To answer your last question (if I havenít been clear), I think it is less noticeable both because of the amount and the flavor.

In my attempts to replicate Tommyís, which Iíve based on memories that were a few years old, I went moderately heavy on the sauce. For my sauce, Iíve tried two different products: 1) San Marzanos (slightly pulpy and drained well enough to not be wet); and 2) Escalon 6 In 1 with a little basil added. Now that Iíve re-familiarized myself with Tommyís by eating there yesterday, I can just tell that they use a much thicker sauce than I use, but they also use much less of it. I mean, just look at my pics compared to the actual Tommyís pics; I think you should be able to almost feel the difference. Neither the taste nor the color of Tommyís sauce resembles either the taste or color Iíve gotten from the two different types of sauce Iíve used in my attempt to replicate Tommyís. So, considering each of my sauces came from very fresh, unconcentrated (canned) tomato product, I think itís safe to say Tommyís uses some kind of concentrated, pasty tomato product (which is also considerably cheaper than the tomato products Iíve used).

For the record, I prefer my attempted clones over the actual Tommyís pizza, partly because Iíve used larger quantities of better quality tomato product than they use at Tommyís. Iím still going to keep trying to replicate Tommyís, though, first of all because itís helping me learn, but also because I really like their crust. I think a Tommyís crust with higher quality sauce, cheese, and toppings would be freaking phenomenal.

Offline Aimless Ryan

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Re: Tommy's Pizza (Columbus OH) - Any recipe ideas
« Reply #52 on: February 24, 2011, 08:14:26 PM »
OK, having just eaten the leftovers, I need to take back a couple things I said today or yesterday. First of all, there's no noticeable saltiness to Tommy's pizza. Not in the crust, nor in the cheese. So just forget I said that. Also, I tried to pay more attention to the sauce as I ate the leftovers, and I'd say it was relatively bland and slightly sweet. Not sugary sweet, though. I wouldn't say anything different than I've already said about the sauce. If you want a Tommy's-style sauce, I'd still say to start with a heavily concentrated tomato product, thin it out (but still keep it pretty thick), and add just enough basil to taste. I didn't notice any other distinct flavors in the sauce, except perhaps a hint of green bell pepper.

Offline Pete-zza

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Re: Tommy's Pizza (Columbus OH) - Any recipe ideas
« Reply #53 on: February 24, 2011, 08:23:25 PM »
Ryan,

Having made many pizzas using doughs with high sugar levels, such as Papa John's clones, I have found that I detected the sweetness more in the reheated leftover slices, not in the original pizza slices. I have no explanation for the phenomenon. But, as a result, I now try to compare my clones with the originals as freshly baked.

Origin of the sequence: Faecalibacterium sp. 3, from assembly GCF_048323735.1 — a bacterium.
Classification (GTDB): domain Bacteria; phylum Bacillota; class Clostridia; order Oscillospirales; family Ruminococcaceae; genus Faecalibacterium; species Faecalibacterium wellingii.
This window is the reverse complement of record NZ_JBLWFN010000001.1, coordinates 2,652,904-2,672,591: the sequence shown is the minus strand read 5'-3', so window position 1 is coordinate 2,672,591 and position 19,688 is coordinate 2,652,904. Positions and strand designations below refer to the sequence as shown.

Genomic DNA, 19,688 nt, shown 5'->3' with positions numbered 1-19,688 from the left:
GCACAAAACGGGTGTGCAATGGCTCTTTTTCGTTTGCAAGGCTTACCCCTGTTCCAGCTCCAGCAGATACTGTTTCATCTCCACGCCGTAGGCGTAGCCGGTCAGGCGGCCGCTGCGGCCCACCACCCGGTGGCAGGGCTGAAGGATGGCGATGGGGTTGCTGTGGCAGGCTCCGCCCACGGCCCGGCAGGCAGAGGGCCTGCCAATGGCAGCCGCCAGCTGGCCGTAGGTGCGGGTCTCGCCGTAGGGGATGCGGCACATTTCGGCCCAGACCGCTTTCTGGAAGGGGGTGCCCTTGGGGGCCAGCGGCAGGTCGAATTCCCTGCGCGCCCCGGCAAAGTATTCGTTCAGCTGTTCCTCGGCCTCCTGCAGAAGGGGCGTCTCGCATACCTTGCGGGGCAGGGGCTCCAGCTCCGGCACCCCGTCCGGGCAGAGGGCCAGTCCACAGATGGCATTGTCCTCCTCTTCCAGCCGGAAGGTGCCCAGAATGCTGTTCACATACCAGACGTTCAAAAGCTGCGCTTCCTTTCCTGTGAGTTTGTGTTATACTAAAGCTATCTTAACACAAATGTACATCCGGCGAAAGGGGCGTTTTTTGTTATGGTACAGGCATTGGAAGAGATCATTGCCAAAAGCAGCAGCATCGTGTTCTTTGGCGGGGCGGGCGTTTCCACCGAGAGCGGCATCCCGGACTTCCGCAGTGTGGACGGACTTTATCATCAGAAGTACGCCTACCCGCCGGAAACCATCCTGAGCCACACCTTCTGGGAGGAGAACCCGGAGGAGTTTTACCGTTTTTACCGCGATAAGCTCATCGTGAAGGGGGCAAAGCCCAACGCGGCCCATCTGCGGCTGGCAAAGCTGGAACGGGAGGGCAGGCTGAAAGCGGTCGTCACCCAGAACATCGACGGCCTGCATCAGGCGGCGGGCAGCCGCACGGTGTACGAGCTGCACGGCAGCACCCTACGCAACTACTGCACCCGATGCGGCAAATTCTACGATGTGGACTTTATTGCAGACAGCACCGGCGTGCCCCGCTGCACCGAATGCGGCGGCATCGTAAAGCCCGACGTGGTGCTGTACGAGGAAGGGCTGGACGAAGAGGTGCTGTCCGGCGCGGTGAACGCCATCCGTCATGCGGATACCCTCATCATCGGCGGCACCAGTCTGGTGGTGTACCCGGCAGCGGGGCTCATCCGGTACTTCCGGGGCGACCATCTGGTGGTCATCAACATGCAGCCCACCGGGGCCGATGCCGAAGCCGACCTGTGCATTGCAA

Peter

Offline Aimless Ryan

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Re: Tommy's Pizza (Columbus OH) - Any recipe ideas
« Reply #54 on: February 24, 2011, 09:13:29 PM »
Having made many pizzas using doughs with high sugar levels, such as Papa John's clones, I have found that I detected the sweetness more in the reheated leftover slices, not in the original pizza slices. I have no explanation for the phenomenon. But, as a result, I now try to compare my clones with the originals as freshly baked.


That's interesting because I usually donít taste sauce when I reheat leftover pizza. This time, however, I did taste sauce on the leftovers, even though I didn't notice it on the fresh pizza yesterday.

Also, Iím pretty sure the sweetness was actually in the sauce, not the crust. I've concluded with a lot of certainty that Tommy's dough has either no sugar or almost no sugar. I think this is pretty evident if you look at yesterday's "upskirt" pic and compare it to a couple upskirts of pizzas I've made. One of my pizzas had no sugar in the dough (http://www.pizzamaking.com/forum/index.php/topic,12446.msg119720.html#msg119720), while the other one had a small amount of sugar (http://www.pizzamaking.com/forum/index.php/topic,12446.msg120916.html#msg120916).

I will soon be making some pretty big changes to my best yet formula. The changes will be: a considerable decrease in salt, considerable decrease in oil, elimination of sugar, and probably a considerable increase of yeast. I'll also decrease the bulk-rise from 24 hours to no more than 6 hours, in addition to the new lamination technique I havenít described yet.
« Last Edit: February 24, 2011, 09:15:24 PM by AimlessRyan »

Offline chrisgraff